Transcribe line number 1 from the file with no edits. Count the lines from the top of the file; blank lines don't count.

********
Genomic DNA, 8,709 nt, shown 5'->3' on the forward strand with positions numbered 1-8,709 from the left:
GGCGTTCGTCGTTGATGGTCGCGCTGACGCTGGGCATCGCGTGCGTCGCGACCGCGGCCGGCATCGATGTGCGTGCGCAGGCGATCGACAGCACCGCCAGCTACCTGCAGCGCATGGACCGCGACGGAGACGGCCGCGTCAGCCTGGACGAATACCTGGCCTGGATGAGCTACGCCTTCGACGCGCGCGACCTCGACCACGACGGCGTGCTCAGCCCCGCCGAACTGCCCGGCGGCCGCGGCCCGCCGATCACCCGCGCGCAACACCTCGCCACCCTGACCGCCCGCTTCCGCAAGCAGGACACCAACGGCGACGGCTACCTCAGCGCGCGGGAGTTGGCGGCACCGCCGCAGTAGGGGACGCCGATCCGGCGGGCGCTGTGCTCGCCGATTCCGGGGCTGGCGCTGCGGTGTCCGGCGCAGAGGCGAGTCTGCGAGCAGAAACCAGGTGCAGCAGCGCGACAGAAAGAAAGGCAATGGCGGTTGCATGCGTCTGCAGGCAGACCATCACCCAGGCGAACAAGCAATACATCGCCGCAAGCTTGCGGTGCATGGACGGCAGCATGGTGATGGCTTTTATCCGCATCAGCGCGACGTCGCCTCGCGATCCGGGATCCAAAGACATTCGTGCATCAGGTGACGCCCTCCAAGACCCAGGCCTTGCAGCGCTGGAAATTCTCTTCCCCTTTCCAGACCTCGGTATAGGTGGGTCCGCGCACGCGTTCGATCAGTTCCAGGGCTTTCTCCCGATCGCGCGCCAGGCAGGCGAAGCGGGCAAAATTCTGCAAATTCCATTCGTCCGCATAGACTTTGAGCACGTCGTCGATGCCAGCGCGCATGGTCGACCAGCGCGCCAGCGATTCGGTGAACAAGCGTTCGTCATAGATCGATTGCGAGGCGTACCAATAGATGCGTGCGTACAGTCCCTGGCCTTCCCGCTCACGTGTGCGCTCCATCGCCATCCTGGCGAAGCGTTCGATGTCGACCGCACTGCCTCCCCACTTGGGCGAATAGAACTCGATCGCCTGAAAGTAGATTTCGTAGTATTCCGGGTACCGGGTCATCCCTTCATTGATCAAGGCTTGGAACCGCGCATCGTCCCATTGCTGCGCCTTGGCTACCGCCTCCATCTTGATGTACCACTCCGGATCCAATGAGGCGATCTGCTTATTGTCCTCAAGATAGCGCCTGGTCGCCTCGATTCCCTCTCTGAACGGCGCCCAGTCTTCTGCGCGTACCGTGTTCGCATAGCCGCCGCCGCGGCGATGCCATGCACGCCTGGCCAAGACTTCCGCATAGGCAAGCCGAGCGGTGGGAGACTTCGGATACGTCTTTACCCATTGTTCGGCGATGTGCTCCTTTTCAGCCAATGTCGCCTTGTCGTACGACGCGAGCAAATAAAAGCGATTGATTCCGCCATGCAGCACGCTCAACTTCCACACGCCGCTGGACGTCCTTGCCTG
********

Genomic DNA, 8,709 nt, shown 5'->3' on the forward strand with positions numbered 1-8,709 from the left: